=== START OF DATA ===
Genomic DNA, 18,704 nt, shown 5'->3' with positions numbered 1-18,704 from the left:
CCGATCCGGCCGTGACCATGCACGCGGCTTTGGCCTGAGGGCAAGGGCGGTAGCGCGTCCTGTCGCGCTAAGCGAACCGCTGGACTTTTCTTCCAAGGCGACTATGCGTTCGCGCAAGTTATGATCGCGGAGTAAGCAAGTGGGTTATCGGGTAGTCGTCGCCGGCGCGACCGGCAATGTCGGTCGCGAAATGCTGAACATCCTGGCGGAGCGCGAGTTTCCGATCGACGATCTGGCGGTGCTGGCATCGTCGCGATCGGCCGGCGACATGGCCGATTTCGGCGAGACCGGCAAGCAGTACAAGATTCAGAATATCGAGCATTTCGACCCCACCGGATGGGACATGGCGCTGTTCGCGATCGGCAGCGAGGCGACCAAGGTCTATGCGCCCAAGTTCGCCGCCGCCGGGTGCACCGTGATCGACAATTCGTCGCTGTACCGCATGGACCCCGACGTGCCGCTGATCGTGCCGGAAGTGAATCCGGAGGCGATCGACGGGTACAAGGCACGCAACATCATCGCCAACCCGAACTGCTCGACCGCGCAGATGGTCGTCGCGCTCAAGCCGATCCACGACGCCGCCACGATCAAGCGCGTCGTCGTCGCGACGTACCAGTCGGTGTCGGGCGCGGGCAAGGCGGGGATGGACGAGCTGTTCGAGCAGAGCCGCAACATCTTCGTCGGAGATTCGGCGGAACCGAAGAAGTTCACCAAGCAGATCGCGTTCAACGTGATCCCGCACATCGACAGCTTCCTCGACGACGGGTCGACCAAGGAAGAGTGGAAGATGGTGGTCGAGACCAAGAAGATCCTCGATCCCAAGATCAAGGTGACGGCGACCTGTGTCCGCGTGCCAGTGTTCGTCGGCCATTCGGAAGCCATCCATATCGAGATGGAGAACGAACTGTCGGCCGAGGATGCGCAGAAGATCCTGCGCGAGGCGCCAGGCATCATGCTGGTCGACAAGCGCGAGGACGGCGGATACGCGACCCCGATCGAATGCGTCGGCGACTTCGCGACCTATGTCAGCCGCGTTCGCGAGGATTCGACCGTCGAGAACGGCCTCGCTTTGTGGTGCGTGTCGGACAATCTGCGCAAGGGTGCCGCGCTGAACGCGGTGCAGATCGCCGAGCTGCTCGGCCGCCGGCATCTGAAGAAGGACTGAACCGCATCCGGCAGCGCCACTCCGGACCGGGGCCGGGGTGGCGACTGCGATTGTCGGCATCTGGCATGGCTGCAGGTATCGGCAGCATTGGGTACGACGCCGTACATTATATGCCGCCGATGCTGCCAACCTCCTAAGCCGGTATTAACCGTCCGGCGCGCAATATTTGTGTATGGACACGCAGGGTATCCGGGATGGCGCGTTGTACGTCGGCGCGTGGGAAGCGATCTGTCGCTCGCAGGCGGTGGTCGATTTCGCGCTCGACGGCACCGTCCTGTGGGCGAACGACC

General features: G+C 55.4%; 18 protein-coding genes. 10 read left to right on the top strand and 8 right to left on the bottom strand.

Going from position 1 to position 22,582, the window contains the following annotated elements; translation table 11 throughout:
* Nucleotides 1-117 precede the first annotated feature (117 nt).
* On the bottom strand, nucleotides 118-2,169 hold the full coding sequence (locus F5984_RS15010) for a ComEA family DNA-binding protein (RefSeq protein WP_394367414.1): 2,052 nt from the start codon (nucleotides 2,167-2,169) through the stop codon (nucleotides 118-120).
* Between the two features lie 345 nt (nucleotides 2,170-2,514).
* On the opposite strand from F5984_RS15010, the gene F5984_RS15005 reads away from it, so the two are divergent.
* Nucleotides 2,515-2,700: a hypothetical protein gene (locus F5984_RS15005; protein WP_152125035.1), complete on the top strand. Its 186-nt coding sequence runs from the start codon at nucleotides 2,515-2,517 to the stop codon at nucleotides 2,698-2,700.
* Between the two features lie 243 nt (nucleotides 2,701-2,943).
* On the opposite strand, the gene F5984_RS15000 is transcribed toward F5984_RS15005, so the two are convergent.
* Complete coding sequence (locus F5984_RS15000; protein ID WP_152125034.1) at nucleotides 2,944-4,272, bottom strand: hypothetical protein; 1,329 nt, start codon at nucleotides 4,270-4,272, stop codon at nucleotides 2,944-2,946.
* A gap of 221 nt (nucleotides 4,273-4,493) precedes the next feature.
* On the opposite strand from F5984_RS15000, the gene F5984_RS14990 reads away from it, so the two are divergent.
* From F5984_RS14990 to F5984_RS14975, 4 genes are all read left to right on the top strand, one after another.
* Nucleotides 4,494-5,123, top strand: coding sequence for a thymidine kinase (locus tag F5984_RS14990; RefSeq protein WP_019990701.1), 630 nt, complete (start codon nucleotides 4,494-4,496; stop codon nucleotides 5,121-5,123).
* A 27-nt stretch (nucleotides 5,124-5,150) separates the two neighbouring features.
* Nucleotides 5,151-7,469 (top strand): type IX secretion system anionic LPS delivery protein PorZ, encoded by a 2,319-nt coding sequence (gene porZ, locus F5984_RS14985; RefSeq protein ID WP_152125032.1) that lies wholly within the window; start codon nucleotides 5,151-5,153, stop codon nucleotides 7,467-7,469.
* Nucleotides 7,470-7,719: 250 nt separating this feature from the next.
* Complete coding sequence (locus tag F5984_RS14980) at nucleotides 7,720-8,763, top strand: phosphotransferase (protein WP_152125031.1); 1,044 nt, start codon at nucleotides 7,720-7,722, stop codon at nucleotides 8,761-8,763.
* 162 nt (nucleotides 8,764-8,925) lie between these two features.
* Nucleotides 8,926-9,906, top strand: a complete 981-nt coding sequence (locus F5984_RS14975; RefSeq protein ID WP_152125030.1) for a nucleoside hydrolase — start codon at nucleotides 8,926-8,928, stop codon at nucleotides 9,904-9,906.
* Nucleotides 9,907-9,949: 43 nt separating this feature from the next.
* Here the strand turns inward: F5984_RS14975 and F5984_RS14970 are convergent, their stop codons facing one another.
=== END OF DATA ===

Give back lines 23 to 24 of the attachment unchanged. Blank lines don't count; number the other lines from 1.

* Nucleotides 9,907-9,949: 43 nt separating this feature from the next.
* Here the strand turns inward: F5984_RS14975 and F5984_RS14970 are convergent, their stop codons facing one another.